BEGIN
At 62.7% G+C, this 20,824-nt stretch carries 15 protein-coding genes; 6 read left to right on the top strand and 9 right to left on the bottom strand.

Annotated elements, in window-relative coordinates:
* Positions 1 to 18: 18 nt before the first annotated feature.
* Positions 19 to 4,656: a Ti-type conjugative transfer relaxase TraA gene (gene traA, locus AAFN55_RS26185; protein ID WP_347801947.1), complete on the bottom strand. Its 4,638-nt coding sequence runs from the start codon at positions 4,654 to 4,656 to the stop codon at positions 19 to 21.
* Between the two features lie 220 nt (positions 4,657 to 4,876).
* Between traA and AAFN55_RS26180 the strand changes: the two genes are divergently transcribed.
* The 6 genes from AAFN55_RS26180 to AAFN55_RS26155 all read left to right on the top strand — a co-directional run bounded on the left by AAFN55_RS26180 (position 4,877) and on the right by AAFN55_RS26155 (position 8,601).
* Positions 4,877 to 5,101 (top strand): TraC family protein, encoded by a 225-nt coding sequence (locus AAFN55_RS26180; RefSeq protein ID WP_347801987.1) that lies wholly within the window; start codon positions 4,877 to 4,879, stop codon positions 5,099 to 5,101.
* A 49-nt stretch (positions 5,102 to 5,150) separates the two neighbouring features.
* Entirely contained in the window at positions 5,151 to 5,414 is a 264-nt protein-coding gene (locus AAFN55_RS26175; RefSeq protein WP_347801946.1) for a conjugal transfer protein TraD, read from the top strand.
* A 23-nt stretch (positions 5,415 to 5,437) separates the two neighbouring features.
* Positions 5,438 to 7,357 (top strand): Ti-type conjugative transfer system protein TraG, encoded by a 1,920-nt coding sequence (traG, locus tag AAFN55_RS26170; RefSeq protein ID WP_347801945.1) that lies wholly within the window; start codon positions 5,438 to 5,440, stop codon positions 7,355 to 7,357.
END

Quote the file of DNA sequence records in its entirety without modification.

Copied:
At 62.7% G+C, this 20,824-nt stretch carries 15 protein-coding genes; 6 read left to right on the top strand and 9 right to left on the bottom strand.

Annotated elements, in window-relative coordinates:
* Positions 1 to 18: 18 nt before the first annotated feature.
* Positions 19 to 4,656: a Ti-type conjugative transfer relaxase TraA gene (gene traA, locus AAFN55_RS26185; protein ID WP_347801947.1), complete on the bottom strand. Its 4,638-nt coding sequence runs from the start codon at positions 4,654 to 4,656 to the stop codon at positions 19 to 21.
* Between the two features lie 220 nt (positions 4,657 to 4,876).
* Between traA and AAFN55_RS26180 the strand changes: the two genes are divergently transcribed.
* The 6 genes from AAFN55_RS26180 to AAFN55_RS26155 all read left to right on the top strand — a co-directional run bounded on the left by AAFN55_RS26180 (position 4,877) and on the right by AAFN55_RS26155 (position 8,601).
* Positions 4,877 to 5,101 (top strand): TraC family protein, encoded by a 225-nt coding sequence (locus AAFN55_RS26180; RefSeq protein ID WP_347801987.1) that lies wholly within the window; start codon positions 4,877 to 4,879, stop codon positions 5,099 to 5,101.
* A 49-nt stretch (positions 5,102 to 5,150) separates the two neighbouring features.
* Entirely contained in the window at positions 5,151 to 5,414 is a 264-nt protein-coding gene (locus AAFN55_RS26175; RefSeq protein WP_347801946.1) for a conjugal transfer protein TraD, read from the top strand.
* A 23-nt stretch (positions 5,415 to 5,437) separates the two neighbouring features.
* Positions 5,438 to 7,357 (top strand): Ti-type conjugative transfer system protein TraG, encoded by a 1,920-nt coding sequence (traG, locus tag AAFN55_RS26170; RefSeq protein ID WP_347801945.1) that lies wholly within the window; start codon positions 5,438 to 5,440, stop codon positions 7,355 to 7,357.